Faculty & Staff

Gregory V. Larnell, PhD

Assistant Professor

Gregory Larnell is an assistant professor of curriculum and instruction whose research centers on intersection of mathematics learning and socialization, identity construction, race and equity.

Prior to joining the College of Education faculty, Dr. Larnell was a doctoral fellow of the Center for the Study of Mathematics Curriculum, a Center for Learning and Teaching funded by the National Science Foundation. With CSMC colleagues, Dr. Larnell has conducted research on mathematics curriculum in the US and several other countries, and he has published research on mathematics curriculum standards in two edited volumes and Mathematics Teaching in the Middle School. His current work centers on studying and theoretically unpacking students' mathematics-learning experiences and the roles of identities amid mathematics-learning experience. He has published portions of this work in the Journal of Education and New Waves--Educational Research and Development. Dr. Larnell is also conducting research regarding and writing about urban mathematics education and urban mathematics teacher preparation. This work is ongoing and has appeared, in part, in the Handbook of Urban Education.

Education

2011 - PhD, Michigan State University, Mathematics Education
2004 - BA, Lake Forest College (IL), Mathematics (with minor concentration, African American Studies)

Research & Teaching Interests

Dr. Larnell's primary research and teaching interests center on mathematics education and, specifically, the intersection of mathematics learning and socialization, identity construction, race and equity. Some leading questions in his work are: What does it mean to be a mathematics learner? What does it mean to learn mathematics while constructing other kinds of identities in school? How are those identities relate to issues of status and positioning, power, and mathematics as a school discipline? 

Dr. Larnell is also currently working on other independent and collaborative projects to examine--and rethink--the role of mathematics education (and urban mathematics education, in particular) in educational institutions and society. The themes of these projects include mathematics learning and remediation (REMATH); teacher education, teaching practice, and urban mathematics education; and theorizing urban mathematics education and mathematics-learning experience. He is also interested in and has conducted research concerning mathematics curriculum and state- and national standards in mathematics.

Dr. Larnell teaches undergraduate and graduate courses in the College of Education, including "Research on the Learning of Mathematics," "The Social Context of Mathematics Education," and "Teaching and Learning Elementary Mathematics in the Urban Classroom."  In all of his courses, the central objective is to carefully examine the nature of math learning and teaching; to study, construct, and implement curriculum; and to rethink and reframe the social and political purposes of mathematics education.

Selected Publications

Larnell, G.V. (forthcoming).  “More Than Just Skill: Examining Mathematics Identities, Racialized Narratives, and Remediation among Black Undergraduates.” To appear in the Journal for Research in Mathematics Education.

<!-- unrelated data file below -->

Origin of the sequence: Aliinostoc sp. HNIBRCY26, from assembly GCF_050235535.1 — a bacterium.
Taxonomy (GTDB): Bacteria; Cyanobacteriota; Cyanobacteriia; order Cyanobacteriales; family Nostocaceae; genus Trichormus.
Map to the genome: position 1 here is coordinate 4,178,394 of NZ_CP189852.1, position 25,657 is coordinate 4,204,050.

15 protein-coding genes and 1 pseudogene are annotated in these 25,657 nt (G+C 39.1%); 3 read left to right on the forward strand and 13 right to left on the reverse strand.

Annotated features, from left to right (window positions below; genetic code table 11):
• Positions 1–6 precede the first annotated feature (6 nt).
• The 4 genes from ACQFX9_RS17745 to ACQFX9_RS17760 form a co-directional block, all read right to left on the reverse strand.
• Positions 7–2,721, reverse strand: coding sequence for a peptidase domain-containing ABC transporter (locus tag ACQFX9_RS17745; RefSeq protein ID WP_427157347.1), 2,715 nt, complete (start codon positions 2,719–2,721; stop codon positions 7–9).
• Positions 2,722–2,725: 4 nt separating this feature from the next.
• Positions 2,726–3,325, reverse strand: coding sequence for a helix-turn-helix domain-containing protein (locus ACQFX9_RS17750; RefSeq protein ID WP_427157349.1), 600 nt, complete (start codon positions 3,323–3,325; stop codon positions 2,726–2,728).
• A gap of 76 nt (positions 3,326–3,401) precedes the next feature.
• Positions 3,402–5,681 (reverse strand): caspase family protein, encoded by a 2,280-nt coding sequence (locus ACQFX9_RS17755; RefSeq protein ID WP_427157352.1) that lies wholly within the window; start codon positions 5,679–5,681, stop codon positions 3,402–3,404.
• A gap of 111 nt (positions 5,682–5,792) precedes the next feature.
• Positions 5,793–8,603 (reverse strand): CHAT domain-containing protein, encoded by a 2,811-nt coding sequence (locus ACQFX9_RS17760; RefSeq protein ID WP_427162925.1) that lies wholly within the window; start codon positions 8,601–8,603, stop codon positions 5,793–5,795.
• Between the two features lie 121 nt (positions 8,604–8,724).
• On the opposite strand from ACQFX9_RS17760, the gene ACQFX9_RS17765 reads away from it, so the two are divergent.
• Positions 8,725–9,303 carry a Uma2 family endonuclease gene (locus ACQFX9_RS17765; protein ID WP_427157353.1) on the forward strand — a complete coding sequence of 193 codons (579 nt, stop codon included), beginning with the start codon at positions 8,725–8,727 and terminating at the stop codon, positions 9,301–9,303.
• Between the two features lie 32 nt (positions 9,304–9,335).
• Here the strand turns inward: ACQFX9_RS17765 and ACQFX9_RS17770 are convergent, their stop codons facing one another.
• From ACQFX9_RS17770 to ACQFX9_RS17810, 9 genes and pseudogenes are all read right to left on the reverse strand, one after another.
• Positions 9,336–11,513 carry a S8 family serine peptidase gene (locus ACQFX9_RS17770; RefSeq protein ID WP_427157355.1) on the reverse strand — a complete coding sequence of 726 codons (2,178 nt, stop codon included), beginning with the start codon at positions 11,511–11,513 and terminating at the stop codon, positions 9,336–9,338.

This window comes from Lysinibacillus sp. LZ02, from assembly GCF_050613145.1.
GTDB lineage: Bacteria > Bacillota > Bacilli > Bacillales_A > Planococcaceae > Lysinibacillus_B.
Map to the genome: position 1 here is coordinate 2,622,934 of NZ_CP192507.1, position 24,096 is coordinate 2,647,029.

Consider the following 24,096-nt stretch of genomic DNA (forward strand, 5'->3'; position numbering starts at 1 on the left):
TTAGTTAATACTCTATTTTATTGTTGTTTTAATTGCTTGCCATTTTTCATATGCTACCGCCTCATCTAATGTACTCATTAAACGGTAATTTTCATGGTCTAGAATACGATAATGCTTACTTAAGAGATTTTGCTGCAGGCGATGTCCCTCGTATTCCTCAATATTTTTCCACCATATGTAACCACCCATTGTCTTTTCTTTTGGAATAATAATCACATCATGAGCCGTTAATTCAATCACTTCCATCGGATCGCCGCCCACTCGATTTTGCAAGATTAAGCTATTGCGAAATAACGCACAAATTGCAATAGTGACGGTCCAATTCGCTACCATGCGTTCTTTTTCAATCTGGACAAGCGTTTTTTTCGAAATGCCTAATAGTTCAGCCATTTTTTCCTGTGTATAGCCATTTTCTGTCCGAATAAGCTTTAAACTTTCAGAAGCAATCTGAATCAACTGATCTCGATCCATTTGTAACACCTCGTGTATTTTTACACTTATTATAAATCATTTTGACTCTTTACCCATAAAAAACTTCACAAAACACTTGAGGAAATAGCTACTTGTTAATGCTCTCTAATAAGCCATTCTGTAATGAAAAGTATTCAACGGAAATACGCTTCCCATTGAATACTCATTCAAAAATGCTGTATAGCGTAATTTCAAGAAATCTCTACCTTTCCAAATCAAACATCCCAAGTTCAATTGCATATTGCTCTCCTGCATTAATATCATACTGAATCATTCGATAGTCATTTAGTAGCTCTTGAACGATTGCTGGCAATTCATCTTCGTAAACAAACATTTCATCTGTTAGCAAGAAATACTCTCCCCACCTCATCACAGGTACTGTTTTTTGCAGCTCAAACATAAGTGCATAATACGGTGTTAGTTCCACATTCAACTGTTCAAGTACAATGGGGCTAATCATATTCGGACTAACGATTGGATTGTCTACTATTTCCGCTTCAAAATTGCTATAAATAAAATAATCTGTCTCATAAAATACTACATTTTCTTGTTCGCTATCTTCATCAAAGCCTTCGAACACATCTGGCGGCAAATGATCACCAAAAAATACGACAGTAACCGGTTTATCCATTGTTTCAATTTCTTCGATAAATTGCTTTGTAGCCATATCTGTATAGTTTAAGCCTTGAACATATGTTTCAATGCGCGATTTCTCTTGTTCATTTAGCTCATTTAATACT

Larnell, G.V., Boston, D., & Bragelman, J. (2014). The stuff of stereotypes: Toward unpacking identity threats amid African American students’ learning experiences. Journal of Education, 194(1), 49-57.

Martin, D.B. & Larnell, G.V. (2013). Urban mathematics education. In H.R. Milner & K. Lomotey (Eds.), Handbook of Urban Education (pp. 373-393). New York: Routledge.

Larnell, G.V. (2013). On ‘New Waves’ in mathematics education: Identity, power, and the mathematics learning experiences of all children. New Waves – Educational Research and Development. 16(1). 146-156.

Larnell, G.V. & Smith, J.P., III (2010). Verb use and cognitive demand in K–8 geometry and measurement grade-level expectations. In J.P. Smith (Ed.), Variability is the Rule: A Companion Analysis of K-8 State Mathematics Standards. Charlotte, NC: Information Age Publishing, Inc.

Newton, J., Larnell, G.V., & Lappan, G. (2006). Analysis of K-8 Algebra Grade-Level Learning Expectations. In B. Reys (Ed.), Consensus or Confusion? The intended mathematics curriculum as represented in state-level curriculum standards. Charlotte, NC: Information Age Publishing, Inc. 

Courses Taught

507 Teaching and Learning Mathematics in the Elementary School

Hours
4

For prospective teachers, integrating mathematics content with teaching and learning issues, including adapting and developing curriculum, planning, classroom interactions, and assessment in K-9 classrooms. Recommended background: Admission to M.Ed. in Instructional Leadership Concentration in Elementary Education program

516 Research on Mathematics Teachers and Teaching

Hours
4

Grounds students in research on mathematics teachers and teaching, while situating the literature within the broader sociopolitical context. Course information: Recommended Background Experience in STEM (science, technology, engineering, mathematics) education or a related field such as learning sciences.

519 Research on the Learning of Mathematics

Hours
4

Examines research on the learning of mathematics, including: whole number concepts and operations, rational numbers and proportional reasoning, algebra, functions, geometry, probability and statistics, problem solving, and proof. Recommended Background:Experience in STEM (science, technology, engineering, mathematics) education or a related field such as learning sciences.